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MatsuShinshii
Black Belt
Black Belt

Joined: 15 Aug 2016
Posts: 1423
Location: Kentucky
Styles: Machimura Suidi Rokudan, Ryukyu Kenpo, Kobudo, Judo

PostPosted: Wed Jul 26, 2017 6:22 pm    Post subject: Reply with quote

singularity6 wrote:
I believe it's 1060 steel, so if one really wanted to have it sharpened, you'd have a live blade on your hands.


This could be true but it really depends on whether it was differentially heat treated.

Being a higher carbon steel doesn't necessarily mean anything. An Iaito can be softer than a Shinken because it is not intended to be used for actual cutting.

Does it have a (real) Hamon or temper line? If it does there is a decent chance that you are absolutely right and it could be polished and utilized as a live blade. Not sure how much I'd trust it cutting but that doesn't mean that it couldn't.

The problem is that Iaito are produced differently than Shinken in that the heat treatment is not done exactly the same. A live blade is differentially heat treated to produce a hard edge, spring middle and soft spine. This allows the blade to absorb the shock of impact, return to true and maintain a hard enough edge to cut and hold an edge without shattering due to the entire blade being hard (Martensite) or to bend due to being too soft as in being in an annealed state. This is typically performed by the use of clay as a medium to control the rates of cooling when the blade is quenched before it is tempered.

This is particularly true of modern steels like 1060. The method of utilizing high and low carbon steels and forge welding them together to create a high carbon outer skin with a low carbon center are only utilized by a few smiths. If the singular high carbon steel is not differentially heat treated the effect will be catastrophic for the user in that the sword will bend and be ruined or it will crack/break. Either way you loose your investment or worse, you loose a body part.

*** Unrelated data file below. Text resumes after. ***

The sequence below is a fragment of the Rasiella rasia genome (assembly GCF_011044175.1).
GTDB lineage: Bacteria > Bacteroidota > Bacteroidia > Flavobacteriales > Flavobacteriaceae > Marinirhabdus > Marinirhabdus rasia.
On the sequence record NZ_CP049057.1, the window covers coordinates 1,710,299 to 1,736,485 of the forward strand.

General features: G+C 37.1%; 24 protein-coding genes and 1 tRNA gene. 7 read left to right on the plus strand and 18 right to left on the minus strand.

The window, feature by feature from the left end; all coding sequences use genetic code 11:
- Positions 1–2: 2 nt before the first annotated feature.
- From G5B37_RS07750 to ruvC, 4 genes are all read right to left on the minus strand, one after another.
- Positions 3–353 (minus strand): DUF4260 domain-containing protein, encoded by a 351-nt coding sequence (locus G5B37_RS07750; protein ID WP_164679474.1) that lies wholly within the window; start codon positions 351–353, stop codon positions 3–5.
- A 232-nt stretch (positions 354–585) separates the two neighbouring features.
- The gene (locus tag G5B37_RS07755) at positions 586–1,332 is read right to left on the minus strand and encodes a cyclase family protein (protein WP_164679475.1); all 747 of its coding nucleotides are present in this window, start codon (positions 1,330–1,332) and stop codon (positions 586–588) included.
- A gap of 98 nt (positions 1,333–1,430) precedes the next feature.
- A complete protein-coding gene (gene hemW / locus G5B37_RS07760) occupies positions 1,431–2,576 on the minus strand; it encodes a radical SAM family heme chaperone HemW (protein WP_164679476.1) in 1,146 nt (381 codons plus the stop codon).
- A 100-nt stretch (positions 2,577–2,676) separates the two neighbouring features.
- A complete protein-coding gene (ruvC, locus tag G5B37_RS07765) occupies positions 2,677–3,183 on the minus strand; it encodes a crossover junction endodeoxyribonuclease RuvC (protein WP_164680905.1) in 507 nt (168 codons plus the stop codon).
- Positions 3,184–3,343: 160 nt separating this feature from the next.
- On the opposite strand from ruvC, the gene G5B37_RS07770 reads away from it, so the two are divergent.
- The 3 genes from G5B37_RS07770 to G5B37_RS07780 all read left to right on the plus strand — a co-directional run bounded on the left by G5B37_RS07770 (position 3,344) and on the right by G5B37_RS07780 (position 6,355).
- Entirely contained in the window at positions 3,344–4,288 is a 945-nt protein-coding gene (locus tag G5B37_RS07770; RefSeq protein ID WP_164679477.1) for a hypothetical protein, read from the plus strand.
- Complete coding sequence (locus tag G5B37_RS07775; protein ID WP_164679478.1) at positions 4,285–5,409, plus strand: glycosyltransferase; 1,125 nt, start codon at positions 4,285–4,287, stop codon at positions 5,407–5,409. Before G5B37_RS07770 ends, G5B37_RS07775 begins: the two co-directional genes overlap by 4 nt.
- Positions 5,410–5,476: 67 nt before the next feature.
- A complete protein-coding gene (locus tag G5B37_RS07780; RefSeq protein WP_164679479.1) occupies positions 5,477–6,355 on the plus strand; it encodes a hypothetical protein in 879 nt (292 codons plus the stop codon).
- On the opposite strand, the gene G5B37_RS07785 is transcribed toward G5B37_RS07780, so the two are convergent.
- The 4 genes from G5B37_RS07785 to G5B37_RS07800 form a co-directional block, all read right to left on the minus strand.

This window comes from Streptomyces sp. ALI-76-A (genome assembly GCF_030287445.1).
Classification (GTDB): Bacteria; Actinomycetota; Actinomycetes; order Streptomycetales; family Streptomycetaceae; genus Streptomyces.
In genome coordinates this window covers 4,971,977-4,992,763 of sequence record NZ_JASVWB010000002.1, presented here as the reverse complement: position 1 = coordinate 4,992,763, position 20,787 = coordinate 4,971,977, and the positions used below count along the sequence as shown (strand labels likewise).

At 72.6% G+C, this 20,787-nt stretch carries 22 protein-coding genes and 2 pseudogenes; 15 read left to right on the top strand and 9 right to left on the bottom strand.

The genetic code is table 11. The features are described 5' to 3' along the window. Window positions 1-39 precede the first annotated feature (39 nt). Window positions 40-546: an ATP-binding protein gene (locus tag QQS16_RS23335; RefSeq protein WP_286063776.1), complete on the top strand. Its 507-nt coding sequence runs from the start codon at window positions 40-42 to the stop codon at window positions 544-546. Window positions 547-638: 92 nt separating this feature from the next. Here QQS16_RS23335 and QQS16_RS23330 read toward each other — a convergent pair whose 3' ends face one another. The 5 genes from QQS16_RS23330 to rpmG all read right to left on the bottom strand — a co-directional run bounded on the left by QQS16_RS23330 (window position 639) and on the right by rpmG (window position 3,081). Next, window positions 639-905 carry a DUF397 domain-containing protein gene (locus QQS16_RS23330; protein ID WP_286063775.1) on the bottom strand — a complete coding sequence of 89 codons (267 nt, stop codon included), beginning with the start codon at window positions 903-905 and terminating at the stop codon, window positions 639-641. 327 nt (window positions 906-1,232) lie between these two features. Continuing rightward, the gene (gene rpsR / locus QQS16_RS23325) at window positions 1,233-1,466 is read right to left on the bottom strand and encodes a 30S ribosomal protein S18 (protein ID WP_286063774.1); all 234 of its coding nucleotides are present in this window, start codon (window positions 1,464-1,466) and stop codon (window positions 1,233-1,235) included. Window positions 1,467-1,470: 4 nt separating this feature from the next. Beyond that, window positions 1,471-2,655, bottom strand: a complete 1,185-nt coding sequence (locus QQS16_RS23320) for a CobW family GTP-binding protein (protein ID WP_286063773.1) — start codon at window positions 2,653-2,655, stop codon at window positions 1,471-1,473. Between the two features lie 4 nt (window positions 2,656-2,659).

This is definitely not to say that Iaito do not undergo the heat treat process or are not differentially heat treated as many are today. However it also is dependent on the heat treat process, quenchant used (rate of cooling) and temper process to produce a specific brinell or rockwell hardness within the blade.

I'm sure the manufacturer can provide you with this information if you chose to polish the blade. This would definitely tell you whether it would be worth pursuing.

Oh and unless you are a skilled polisher do not attempt to do this yourself. You could ruin the blade.
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